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Found 4 results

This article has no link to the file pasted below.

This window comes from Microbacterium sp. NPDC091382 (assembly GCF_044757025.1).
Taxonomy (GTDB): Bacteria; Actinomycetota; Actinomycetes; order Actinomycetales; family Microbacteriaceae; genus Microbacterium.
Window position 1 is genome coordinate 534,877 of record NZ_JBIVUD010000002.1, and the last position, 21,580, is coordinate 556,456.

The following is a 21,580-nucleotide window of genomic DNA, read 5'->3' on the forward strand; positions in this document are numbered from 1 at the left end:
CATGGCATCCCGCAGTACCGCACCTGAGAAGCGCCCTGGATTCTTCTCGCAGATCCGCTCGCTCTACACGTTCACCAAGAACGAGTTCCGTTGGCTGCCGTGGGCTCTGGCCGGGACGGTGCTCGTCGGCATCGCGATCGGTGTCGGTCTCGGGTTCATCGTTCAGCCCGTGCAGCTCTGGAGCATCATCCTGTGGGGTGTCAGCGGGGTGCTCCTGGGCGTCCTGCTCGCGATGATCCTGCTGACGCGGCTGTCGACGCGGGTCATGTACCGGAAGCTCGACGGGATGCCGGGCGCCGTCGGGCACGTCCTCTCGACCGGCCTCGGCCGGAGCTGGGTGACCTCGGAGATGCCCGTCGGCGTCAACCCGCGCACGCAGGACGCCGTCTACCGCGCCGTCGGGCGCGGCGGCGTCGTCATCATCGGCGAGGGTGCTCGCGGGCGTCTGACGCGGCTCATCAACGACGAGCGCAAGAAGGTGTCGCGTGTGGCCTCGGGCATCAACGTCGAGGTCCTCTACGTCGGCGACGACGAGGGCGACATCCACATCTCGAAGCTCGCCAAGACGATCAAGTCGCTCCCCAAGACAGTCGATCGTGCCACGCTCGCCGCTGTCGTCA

1. Before starting any business, apart from the study and analysis of the market, profitability and competition, you should investigate the legal requirements in order to execute your entrepreneurial idea. Certain economic activities require a special commercial license. Although in Panama there are not as many restrictions as in other countries when it comes to starting your own business, there are certain commercial activities that are exclusively reserved for nationals. This limitation is based on Article 20 of the Constitution of the Republic of Panama, which establishes that Panamanians and foreigners are equal before the law, but for reasons of labor, national economy, morality, health, public safety and other conditions, the exercise of certain activities may be denied to foreigners in general. Which activities are reserved for nationals? Retail in general is reserved for Panamanians. That is to say, the direct sale of products to the Consumer (B2C). But it is possible to sell wholesale products (B2B) to distributors, supermarkets or other stores that sell directly to the customer. It is also possible to import and export products or merchandise. And, there are certain exceptions when it comes to agricultural products that you produce yourself on your own your farm and then sell them (example farmer's market). The so-called "liberal professions" in Panama require a special permit and can only be performed by Panamanians by birth or foreigners with a letter of naturalization. These include the following professional branches: Nursing, Barbering and cosmetology (there are exceptions for foreigners married to Panamanian nationals), Dentistry, Engineering (Civil, Chemical and Forestry are not allowed, the rest are), Architecture (there are exceptions for foreigners married to nationals), Agricultural Sciences, Pharmacy, Chiropractors, Nutrition, Medicine, Psychology, Medical Assistants, Accountancy, Journalism, Laboratorians, Public Relations, Speech Therapists, Therapists and the like, Economics, Social Workers, Veterinary Medicine, Physiotherapy, Medical Radiology, Law, Dental Assistants, Sociology, Chemistry, Sociology, Chemistry, Education in the following fields: History, Geography and Civics. (The rest of the fields are allowed). If I studied a career in medicine or nursing, can I practice it directly in Panama as a foreigner? The answer is no. Unless you are naturalized and your degree is recognized in Panama, you cannot. But what you can do is to incorporate a company in Panama (for example, a private clinic or an agency offering nursing services) and be the owner of that company and hiring licensed Panamanian employees to perform the service under your supervision. For the activities of engineering, architecture, insurance, real estate companies, certain tourism companies (such as travel agencies or tour operators) among others, there is a special rule that says that the president and legal representative of the company must be the person who holds the license to exercise that economic activity. In that case, it is possible to hire a person with said license, but it is the company that provides the service. The same company of which you are the owner. You would be the one who manages and administrates the company and provides instructions based on your experience and knowledge in that field. But it will be your company together with your collaborators, that will execute the work and carry out the commercial activity. You may not be able to validate your architectural degree in Panama (or it may be a little difficult to do so), but it is possible for you to have your own construction company. Which activities are allowed for foreigners in Panama? Services and wholesale activities are accessible to foreigners. This means that you can open a hostel or B&B, you can open a restaurant, import and/or export products, work remotely offering (digital) services to customers anywhere in the world, invest in real estate and live on rent and much more. In fact we have clients all over Panama who operate touristic and/or gastronomic companies, who are owners of hostels, hotels and restaurants, who produce strawberries, tofu or grow gourmet coffee, who are involved in construction, real estate projects or real estate investment, who offer maritime services, who provide IT services to clients in Germany, logistics services, who sell digital products or software, real estate agents and property managers, who work remotely as freelancers for clients in Europe and/or the United States, who buy nails in Taiwan and sell them to European companies, and much more. As corporate lawyer I am passionate about entrepreneurship and new business set-ups, and there are endless opportunities and entrepreneurial ideas to discover. Tell me about your experience. What is your business idea?